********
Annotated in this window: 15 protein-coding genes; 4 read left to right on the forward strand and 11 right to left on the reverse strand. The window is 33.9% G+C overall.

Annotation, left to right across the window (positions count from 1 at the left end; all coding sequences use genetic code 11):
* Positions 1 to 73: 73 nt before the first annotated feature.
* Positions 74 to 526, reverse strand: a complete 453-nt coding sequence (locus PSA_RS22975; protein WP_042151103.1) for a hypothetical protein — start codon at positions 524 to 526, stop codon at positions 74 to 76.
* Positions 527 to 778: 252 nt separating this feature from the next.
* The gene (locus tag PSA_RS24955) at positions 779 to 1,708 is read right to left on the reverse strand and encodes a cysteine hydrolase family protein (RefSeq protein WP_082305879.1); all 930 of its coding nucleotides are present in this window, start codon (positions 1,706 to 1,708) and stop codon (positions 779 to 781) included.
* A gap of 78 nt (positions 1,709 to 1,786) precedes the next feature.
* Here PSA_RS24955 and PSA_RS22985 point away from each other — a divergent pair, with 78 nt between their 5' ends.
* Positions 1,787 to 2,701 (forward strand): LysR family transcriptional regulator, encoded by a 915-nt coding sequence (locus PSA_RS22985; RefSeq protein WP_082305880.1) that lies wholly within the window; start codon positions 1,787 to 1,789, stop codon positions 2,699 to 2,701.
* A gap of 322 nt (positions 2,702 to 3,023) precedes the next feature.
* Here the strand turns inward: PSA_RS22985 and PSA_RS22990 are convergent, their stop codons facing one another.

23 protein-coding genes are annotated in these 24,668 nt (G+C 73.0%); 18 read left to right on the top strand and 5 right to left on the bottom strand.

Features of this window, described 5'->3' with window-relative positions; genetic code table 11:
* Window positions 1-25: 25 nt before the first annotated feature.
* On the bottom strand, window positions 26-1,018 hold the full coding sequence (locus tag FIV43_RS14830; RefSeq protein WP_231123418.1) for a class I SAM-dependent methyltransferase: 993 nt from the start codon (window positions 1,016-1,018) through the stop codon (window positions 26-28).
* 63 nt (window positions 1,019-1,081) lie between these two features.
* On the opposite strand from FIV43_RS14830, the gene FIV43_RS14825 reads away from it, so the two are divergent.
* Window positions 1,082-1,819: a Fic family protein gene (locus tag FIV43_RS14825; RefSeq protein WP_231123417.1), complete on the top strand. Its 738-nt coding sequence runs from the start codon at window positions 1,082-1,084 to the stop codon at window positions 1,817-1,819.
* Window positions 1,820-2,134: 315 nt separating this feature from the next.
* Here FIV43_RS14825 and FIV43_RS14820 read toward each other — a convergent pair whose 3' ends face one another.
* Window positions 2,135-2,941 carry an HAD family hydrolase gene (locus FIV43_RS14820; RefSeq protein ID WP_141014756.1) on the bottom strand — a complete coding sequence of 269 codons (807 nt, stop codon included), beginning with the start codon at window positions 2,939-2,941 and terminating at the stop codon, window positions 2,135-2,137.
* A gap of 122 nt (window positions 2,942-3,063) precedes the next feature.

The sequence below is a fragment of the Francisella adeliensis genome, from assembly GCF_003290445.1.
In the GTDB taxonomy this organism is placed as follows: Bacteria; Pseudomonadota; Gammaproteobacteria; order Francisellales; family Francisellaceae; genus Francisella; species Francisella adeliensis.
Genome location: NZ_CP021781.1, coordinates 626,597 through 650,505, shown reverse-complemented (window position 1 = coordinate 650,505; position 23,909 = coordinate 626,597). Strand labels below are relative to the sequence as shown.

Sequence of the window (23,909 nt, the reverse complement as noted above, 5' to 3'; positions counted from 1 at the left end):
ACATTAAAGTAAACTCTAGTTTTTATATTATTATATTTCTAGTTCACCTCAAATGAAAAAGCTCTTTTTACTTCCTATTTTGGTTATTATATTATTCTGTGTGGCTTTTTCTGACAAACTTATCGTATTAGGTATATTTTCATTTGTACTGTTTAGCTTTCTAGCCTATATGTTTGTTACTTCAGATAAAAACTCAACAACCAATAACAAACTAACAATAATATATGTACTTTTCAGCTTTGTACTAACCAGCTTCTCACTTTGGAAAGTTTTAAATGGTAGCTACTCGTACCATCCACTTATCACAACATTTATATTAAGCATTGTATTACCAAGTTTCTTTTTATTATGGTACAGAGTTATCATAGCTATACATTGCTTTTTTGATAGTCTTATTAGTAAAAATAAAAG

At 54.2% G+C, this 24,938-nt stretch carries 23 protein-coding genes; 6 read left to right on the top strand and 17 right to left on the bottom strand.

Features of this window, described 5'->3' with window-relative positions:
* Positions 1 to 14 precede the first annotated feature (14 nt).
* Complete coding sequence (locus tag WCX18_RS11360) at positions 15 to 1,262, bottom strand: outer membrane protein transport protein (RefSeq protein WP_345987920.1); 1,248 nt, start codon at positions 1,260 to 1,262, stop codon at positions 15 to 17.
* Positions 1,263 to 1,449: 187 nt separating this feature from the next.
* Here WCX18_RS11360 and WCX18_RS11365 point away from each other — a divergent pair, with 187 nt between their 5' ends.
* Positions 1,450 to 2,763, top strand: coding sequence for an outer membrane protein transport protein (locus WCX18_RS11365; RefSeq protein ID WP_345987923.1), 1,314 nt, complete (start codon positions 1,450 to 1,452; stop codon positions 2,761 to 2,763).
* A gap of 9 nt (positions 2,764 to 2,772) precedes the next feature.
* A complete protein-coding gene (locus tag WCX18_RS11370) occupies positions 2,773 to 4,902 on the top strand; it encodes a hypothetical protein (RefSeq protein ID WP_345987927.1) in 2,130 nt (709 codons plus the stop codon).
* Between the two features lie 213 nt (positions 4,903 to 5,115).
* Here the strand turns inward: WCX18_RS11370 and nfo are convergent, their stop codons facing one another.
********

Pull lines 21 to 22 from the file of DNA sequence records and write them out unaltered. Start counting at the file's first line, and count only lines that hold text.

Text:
* Window positions 2,135-2,941 carry an HAD family hydrolase gene (locus FIV43_RS14820; RefSeq protein ID WP_141014756.1) on the bottom strand — a complete coding sequence of 269 codons (807 nt, stop codon included), beginning with the start codon at window positions 2,939-2,941 and terminating at the stop codon, window positions 2,135-2,137.
* A gap of 122 nt (window positions 2,942-3,063) precedes the next feature.